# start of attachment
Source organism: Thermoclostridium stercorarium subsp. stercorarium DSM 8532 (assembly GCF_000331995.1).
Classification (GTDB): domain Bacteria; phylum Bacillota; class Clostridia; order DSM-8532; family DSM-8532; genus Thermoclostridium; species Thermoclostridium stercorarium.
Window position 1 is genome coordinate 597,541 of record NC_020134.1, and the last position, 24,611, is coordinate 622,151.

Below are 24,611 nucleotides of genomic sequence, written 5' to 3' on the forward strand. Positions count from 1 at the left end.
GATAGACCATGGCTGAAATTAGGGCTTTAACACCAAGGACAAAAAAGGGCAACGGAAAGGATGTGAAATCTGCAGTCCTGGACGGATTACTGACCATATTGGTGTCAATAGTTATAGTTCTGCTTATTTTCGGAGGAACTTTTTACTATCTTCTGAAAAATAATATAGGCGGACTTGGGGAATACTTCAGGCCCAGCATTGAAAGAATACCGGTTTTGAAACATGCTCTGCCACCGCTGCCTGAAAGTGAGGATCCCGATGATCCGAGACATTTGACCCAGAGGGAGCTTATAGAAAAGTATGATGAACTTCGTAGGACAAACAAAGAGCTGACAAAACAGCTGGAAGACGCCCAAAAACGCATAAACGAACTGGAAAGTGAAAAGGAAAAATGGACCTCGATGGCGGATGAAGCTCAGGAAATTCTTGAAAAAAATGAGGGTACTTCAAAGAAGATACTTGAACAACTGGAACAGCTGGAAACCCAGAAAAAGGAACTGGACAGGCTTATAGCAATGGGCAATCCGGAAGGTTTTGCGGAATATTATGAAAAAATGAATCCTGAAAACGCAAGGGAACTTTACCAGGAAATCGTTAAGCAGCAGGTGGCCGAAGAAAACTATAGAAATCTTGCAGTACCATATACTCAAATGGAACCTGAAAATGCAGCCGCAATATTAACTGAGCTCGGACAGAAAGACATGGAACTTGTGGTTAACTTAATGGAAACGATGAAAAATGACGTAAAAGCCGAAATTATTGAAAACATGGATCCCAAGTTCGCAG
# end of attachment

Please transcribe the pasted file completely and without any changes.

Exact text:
Source organism: Thermoclostridium stercorarium subsp. stercorarium DSM 8532 (assembly GCF_000331995.1).
Classification (GTDB): domain Bacteria; phylum Bacillota; class Clostridia; order DSM-8532; family DSM-8532; genus Thermoclostridium; species Thermoclostridium stercorarium.
Window position 1 is genome coordinate 597,541 of record NC_020134.1, and the last position, 24,611, is coordinate 622,151.

Below are 24,611 nucleotides of genomic sequence, written 5' to 3' on the forward strand. Positions count from 1 at the left end.
GATAGACCATGGCTGAAATTAGGGCTTTAACACCAAGGACAAAAAAGGGCAACGGAAAGGATGTGAAATCTGCAGTCCTGGACGGATTACTGACCATATTGGTGTCAATAGTTATAGTTCTGCTTATTTTCGGAGGAACTTTTTACTATCTTCTGAAAAATAATATAGGCGGACTTGGGGAATACTTCAGGCCCAGCATTGAAAGAATACCGGTTTTGAAACATGCTCTGCCACCGCTGCCTGAAAGTGAGGATCCCGATGATCCGAGACATTTGACCCAGAGGGAGCTTATAGAAAAGTATGATGAACTTCGTAGGACAAACAAAGAGCTGACAAAACAGCTGGAAGACGCCCAAAAACGCATAAACGAACTGGAAAGTGAAAAGGAAAAATGGACCTCGATGGCGGATGAAGCTCAGGAAATTCTTGAAAAAAATGAGGGTACTTCAAAGAAGATACTTGAACAACTGGAACAGCTGGAAACCCAGAAAAAGGAACTGGACAGGCTTATAGCAATGGGCAATCCGGAAGGTTTTGCGGAATATTATGAAAAAATGAATCCTGAAAACGCAAGGGAACTTTACCAGGAAATCGTTAAGCAGCAGGTGGCCGAAGAAAACTATAGAAATCTTGCAGTACCATATACTCAAATGGAACCTGAAAATGCAGCCGCAATATTAACTGAGCTCGGACAGAAAGACATGGAACTTGTGGTTAACTTAATGGAAACGATGAAAAATGACGTAAAAGCCGAAATTATTGAAAACATGGATCCCAAGTTCGCAG